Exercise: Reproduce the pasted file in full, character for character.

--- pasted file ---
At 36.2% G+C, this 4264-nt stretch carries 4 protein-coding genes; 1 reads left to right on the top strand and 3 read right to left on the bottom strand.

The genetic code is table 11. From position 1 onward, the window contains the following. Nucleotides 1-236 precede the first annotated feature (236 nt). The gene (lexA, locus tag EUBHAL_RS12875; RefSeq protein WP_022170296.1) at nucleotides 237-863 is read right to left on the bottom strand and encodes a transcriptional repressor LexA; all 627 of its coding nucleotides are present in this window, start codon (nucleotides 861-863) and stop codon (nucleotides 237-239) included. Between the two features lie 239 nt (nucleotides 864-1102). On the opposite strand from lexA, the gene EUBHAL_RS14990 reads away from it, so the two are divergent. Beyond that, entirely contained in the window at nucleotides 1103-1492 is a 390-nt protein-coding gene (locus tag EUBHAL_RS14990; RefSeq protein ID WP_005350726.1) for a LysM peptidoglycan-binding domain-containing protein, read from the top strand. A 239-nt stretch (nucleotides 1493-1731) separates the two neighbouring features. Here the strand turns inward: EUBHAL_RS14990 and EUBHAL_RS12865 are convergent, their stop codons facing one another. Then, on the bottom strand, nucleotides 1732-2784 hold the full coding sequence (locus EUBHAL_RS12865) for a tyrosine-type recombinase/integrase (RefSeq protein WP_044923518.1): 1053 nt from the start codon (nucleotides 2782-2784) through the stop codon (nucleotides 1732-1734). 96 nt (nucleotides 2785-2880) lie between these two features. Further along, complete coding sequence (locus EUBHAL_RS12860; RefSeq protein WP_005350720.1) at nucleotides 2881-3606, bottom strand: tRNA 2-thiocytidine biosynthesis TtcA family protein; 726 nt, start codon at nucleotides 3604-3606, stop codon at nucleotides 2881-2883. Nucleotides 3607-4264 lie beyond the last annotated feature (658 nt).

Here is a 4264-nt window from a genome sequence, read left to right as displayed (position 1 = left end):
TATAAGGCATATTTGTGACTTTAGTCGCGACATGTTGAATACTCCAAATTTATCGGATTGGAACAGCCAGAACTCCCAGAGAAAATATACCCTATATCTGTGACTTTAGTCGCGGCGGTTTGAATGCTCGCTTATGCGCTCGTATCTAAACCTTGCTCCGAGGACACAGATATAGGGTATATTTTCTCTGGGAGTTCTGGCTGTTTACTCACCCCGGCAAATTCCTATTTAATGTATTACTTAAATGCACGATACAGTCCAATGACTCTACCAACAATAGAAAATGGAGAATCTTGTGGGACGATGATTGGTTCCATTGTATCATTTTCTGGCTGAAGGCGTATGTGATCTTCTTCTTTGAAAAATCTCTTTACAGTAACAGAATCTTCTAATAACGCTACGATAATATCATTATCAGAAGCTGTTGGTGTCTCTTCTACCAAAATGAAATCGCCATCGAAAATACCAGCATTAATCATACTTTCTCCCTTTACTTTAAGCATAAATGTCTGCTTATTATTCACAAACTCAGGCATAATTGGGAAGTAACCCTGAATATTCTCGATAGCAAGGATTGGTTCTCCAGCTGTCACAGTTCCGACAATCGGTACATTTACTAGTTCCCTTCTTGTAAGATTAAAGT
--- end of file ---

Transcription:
At 36.2% G+C, this 4264-nt stretch carries 4 protein-coding genes; 1 reads left to right on the top strand and 3 read right to left on the bottom strand.

The genetic code is table 11. From position 1 onward, the window contains the following. Nucleotides 1-236 precede the first annotated feature (236 nt). The gene (lexA, locus tag EUBHAL_RS12875; RefSeq protein WP_022170296.1) at nucleotides 237-863 is read right to left on the bottom strand and encodes a transcriptional repressor LexA; all 627 of its coding nucleotides are present in this window, start codon (nucleotides 861-863) and stop codon (nucleotides 237-239) included. Between the two features lie 239 nt (nucleotides 864-1102). On the opposite strand from lexA, the gene EUBHAL_RS14990 reads away from it, so the two are divergent. Beyond that, entirely contained in the window at nucleotides 1103-1492 is a 390-nt protein-coding gene (locus tag EUBHAL_RS14990; RefSeq protein ID WP_005350726.1) for a LysM peptidoglycan-binding domain-containing protein, read from the top strand. A 239-nt stretch (nucleotides 1493-1731) separates the two neighbouring features. Here the strand turns inward: EUBHAL_RS14990 and EUBHAL_RS12865 are convergent, their stop codons facing one another. Then, on the bottom strand, nucleotides 1732-2784 hold the full coding sequence (locus EUBHAL_RS12865) for a tyrosine-type recombinase/integrase (RefSeq protein WP_044923518.1): 1053 nt from the start codon (nucleotides 2782-2784) through the stop codon (nucleotides 1732-1734). 96 nt (nucleotides 2785-2880) lie between these two features. Further along, complete coding sequence (locus EUBHAL_RS12860; RefSeq protein WP_005350720.1) at nucleotides 2881-3606, bottom strand: tRNA 2-thiocytidine biosynthesis TtcA family protein; 726 nt, start codon at nucleotides 3604-3606, stop codon at nucleotides 2881-2883. Nucleotides 3607-4264 lie beyond the last annotated feature (658 nt).

Here is a 4264-nt window from a genome sequence, read left to right as displayed (position 1 = left end):
TATAAGGCATATTTGTGACTTTAGTCGCGACATGTTGAATACTCCAAATTTATCGGATTGGAACAGCCAGAACTCCCAGAGAAAATATACCCTATATCTGTGACTTTAGTCGCGGCGGTTTGAATGCTCGCTTATGCGCTCGTATCTAAACCTTGCTCCGAGGACACAGATATAGGGTATATTTTCTCTGGGAGTTCTGGCTGTTTACTCACCCCGGCAAATTCCTATTTAATGTATTACTTAAATGCACGATACAGTCCAATGACTCTACCAACAATAGAAAATGGAGAATCTTGTGGGACGATGATTGGTTCCATTGTATCATTTTCTGGCTGAAGGCGTATGTGATCTTCTTCTTTGAAAAATCTCTTTACAGTAACAGAATCTTCTAATAACGCTACGATAATATCATTATCAGAAGCTGTTGGTGTCTCTTCTACCAAAATGAAATCGCCATCGAAAATACCAGCATTAATCATACTTTCTCCCTTTACTTTAAGCATAAATGTCTGCTTATTATTCACAAACTCAGGCATAATTGGGAAGTAACCCTGAATATTCTCGATAGCAAGGATTGGTTCTCCAGCTGTCACAGTTCCGACAATCGGTACATTTACTAGTTCCCTTCTTGTAAGATTAAAGT